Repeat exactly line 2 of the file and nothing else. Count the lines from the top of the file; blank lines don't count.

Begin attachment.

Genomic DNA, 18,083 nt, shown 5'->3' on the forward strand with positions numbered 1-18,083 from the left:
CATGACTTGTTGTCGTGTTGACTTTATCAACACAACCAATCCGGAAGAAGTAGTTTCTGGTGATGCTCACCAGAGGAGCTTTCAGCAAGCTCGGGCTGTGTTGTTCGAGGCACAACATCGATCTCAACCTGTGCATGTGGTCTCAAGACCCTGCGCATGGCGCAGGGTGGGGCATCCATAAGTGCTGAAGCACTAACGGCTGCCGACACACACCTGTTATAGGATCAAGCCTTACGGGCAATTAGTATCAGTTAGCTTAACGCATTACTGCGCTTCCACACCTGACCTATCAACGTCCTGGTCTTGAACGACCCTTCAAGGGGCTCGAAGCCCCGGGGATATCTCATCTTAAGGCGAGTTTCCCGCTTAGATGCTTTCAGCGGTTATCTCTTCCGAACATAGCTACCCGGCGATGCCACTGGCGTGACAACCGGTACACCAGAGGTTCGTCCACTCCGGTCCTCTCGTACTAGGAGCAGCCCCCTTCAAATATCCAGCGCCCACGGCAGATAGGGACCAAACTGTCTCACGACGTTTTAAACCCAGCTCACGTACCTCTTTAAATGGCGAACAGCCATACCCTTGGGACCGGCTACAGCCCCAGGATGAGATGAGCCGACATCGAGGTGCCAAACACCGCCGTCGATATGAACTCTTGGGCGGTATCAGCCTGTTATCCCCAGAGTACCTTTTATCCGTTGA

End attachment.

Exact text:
CATGACTTGTTGTCGTGTTGACTTTATCAACACAACCAATCCGGAAGAAGTAGTTTCTGGTGATGCTCACCAGAGGAGCTTTCAGCAAGCTCGGGCTGTGTTGTTCGAGGCACAACATCGATCTCAACCTGTGCATGTGGTCTCAAGACCCTGCGCATGGCGCAGGGTGGGGCATCCATAAGTGCTGAAGCACTAACGGCTGCCGACACACACCTGTTATAGGATCAAGCCTTACGGGCAATTAGTATCAGTTAGCTTAACGCATTACTGCGCTTCCACACCTGACCTATCAACGTCCTGGTCTTGAACGACCCTTCAAGGGGCTCGAAGCCCCGGGGATATCTCATCTTAAGGCGAGTTTCCCGCTTAGATGCTTTCAGCGGTTATCTCTTCCGAACATAGCTACCCGGCGATGCCACTGGCGTGACAACCGGTACACCAGAGGTTCGTCCACTCCGGTCCTCTCGTACTAGGAGCAGCCCCCTTCAAATATCCAGCGCCCACGGCAGATAGGGACCAAACTGTCTCACGACGTTTTAAACCCAGCTCACGTACCTCTTTAAATGGCGAACAGCCATACCCTTGGGACCGGCTACAGCCCCAGGATGAGATGAGCCGACATCGAGGTGCCAAACACCGCCGTCGATATGAACTCTTGGGCGGTATCAGCCTGTTATCCCCAGAGTACCTTTTATCCGTTGA